Online, Mr. Pavone seemed to compare his removal itself to abortion.
“In every profession, including the priesthood, if you defend the #unborn, you will be treated like them!” he wrote on Twitter on Saturday night. “The only difference is that when we are ‘aborted,’ we continue to speak, loud and clear.”
Archbishop Christophe Pierre, the Pope’s representative to the United States, called the apostolic nuncio, addressed the letter dated Dec. 13 to bishops, alerting them of the decision from the Vatican. The New York Times obtained the letter from a person who had access to it but who was not authorized to share it.
“As you will know, Father Pavone was a very public and high profile figure associated with the Right to Life Movement in the U.S.,” Archbishop Pierre states. “His dismissal from the clerical state may, therefore, be a matter of interest among the faithful. In anticipation of that potential interest, the attached statement regarding Father Pavone is provided for your information.”
The statement said that Mr. Pavone was given “ample opportunity to defend himself” as well as “multiple opportunities to submit himself to the authority of his diocesan bishop.”
“It was determined that Father Pavone had no reasonable justification for his actions,” it says.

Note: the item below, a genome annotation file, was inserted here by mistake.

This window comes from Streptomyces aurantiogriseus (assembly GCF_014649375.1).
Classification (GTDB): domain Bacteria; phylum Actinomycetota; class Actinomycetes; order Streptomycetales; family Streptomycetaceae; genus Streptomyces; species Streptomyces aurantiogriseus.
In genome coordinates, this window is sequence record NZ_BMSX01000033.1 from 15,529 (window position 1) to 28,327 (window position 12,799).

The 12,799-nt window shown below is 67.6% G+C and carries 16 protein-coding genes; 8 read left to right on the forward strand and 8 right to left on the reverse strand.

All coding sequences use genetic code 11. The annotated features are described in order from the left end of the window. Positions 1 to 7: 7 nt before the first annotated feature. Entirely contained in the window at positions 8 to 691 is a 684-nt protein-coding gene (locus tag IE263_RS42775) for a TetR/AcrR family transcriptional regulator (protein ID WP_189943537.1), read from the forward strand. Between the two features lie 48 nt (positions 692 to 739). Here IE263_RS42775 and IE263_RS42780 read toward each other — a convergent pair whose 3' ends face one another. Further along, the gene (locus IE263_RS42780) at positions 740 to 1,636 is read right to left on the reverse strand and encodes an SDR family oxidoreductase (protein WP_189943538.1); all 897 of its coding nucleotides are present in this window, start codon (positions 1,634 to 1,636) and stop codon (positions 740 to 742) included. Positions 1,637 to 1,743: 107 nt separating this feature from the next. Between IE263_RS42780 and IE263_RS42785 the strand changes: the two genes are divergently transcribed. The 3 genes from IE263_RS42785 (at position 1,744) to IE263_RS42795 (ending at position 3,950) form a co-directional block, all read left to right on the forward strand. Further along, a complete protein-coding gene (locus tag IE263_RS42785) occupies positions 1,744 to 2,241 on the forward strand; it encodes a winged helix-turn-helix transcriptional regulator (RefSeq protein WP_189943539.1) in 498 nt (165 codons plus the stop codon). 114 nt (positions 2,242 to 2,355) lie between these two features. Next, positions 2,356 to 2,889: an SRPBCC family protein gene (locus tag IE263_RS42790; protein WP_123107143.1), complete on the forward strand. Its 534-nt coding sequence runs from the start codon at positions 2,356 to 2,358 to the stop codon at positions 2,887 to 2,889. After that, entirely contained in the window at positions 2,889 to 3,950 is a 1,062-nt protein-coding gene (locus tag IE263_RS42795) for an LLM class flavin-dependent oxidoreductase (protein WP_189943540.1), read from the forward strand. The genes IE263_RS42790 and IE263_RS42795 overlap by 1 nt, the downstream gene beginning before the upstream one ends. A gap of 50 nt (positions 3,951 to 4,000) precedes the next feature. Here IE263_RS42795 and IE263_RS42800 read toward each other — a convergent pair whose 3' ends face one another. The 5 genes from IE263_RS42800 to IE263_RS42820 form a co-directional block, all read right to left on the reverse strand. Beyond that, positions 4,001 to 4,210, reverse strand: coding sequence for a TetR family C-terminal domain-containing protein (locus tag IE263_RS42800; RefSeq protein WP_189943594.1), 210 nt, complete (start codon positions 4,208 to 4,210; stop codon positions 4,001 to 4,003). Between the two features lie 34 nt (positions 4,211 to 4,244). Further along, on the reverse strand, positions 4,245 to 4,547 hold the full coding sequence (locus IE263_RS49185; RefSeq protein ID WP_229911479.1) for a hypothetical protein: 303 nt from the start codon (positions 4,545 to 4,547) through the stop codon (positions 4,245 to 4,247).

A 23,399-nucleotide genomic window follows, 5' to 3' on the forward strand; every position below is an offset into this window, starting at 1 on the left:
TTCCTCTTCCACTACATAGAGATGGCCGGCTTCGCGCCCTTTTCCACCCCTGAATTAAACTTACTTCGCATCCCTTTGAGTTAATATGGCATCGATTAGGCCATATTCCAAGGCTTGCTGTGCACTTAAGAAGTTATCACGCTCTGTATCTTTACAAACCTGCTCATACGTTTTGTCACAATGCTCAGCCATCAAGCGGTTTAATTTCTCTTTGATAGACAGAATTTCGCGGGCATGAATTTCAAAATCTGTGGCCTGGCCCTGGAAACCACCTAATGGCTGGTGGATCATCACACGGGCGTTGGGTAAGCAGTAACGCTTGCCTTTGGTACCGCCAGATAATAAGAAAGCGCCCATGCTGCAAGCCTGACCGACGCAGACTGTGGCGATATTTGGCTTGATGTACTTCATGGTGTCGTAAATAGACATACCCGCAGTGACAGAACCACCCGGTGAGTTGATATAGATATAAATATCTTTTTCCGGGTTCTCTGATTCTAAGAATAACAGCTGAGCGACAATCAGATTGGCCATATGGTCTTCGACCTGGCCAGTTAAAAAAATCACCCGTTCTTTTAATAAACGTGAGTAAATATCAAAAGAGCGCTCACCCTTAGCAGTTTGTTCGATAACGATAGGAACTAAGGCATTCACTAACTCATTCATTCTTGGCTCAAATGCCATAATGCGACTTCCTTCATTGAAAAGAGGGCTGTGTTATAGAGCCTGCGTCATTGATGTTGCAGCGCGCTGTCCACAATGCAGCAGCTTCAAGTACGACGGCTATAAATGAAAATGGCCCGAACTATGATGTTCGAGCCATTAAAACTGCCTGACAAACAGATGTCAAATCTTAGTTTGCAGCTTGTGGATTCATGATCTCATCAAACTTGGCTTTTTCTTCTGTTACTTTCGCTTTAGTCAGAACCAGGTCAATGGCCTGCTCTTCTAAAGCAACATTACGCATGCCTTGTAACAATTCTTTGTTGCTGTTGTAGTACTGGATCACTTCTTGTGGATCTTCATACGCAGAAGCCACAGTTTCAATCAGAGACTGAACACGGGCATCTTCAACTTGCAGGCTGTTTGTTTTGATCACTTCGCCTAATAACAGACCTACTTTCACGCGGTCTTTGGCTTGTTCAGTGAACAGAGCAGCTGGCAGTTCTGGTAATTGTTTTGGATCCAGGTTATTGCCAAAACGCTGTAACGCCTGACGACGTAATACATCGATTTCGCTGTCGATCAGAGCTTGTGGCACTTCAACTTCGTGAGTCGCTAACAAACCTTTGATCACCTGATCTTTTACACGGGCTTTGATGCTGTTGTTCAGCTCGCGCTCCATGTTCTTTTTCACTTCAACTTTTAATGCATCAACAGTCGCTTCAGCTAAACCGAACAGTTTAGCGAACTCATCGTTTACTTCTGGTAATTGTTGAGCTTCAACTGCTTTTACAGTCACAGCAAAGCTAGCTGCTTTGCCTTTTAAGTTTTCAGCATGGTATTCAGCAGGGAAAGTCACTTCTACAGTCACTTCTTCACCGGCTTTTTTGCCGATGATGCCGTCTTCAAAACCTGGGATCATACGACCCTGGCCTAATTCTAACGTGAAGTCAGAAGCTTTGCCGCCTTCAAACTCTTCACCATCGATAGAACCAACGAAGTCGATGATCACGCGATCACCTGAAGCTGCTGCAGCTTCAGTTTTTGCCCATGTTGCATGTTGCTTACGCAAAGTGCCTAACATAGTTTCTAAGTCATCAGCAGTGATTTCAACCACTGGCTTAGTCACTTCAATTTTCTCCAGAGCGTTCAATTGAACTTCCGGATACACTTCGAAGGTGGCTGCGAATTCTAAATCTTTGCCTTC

The statement said the future of Mr. Pavone’s role at Priests for Life would be entirely up to the group, which it described as “not a Catholic organization.”
In his broadcast, Mr. Pavone said, “You can’t cancel this message, you won’t silence this message. It’s only going to grow. We’re only going to get louder.”
During the 2016 presidential election, Mr. Pavone posted a live video on Facebook in which he put an aborted fetus on what appeared to be an altar. The Diocese of Amarillo in Texas, which oversaw him at the time, announced that it opened an investigation into Mr. Pavone as a result. The diocese did not respond to a request for comment on Saturday night.
Mr. Pavone clashed publicly with the bishop of the Diocese of Amarillo, Patrick Zurek, several times over the years. In the fall of 2020, the diocese issued a statement saying Catholics should disregard Mr. Pavone’s rhetoric about the election, including comments online about withholding the absolution of sin from Catholics who voted Democratic.
“These postings are not consistent with Catholic Church Teachings,” the diocese said in a statement at the time. “Please disregard them and pray for Father Pavone.”
Following the report of his dismissal, Abby Johnson, a former Planned Parenthood director who became an anti-abortion activist, defended Mr. Pavone on Facebook as a faithful priest and longtime mentor.
“He shepherded me into the church,” she wrote. “I wish all clergy were as vocal as he is.”
Eric Scheidler, the executive director of the Pro-Life Action League, which has a long relationship with Mr. Pavone, said it was “hard to see an organization called Priests for Life headed by a man who’s not recognized as a priest by any local bishop.”
Mr. Pavone’s removal could rattle his fellow activists at a sensitive time, said Mr. Scheidler, who is Catholic.
“It’s a time of real soul-searching and challenges for the pro-life movement as we try to rebuild after the backlash to the overturning of Roe v. Wade,” he said.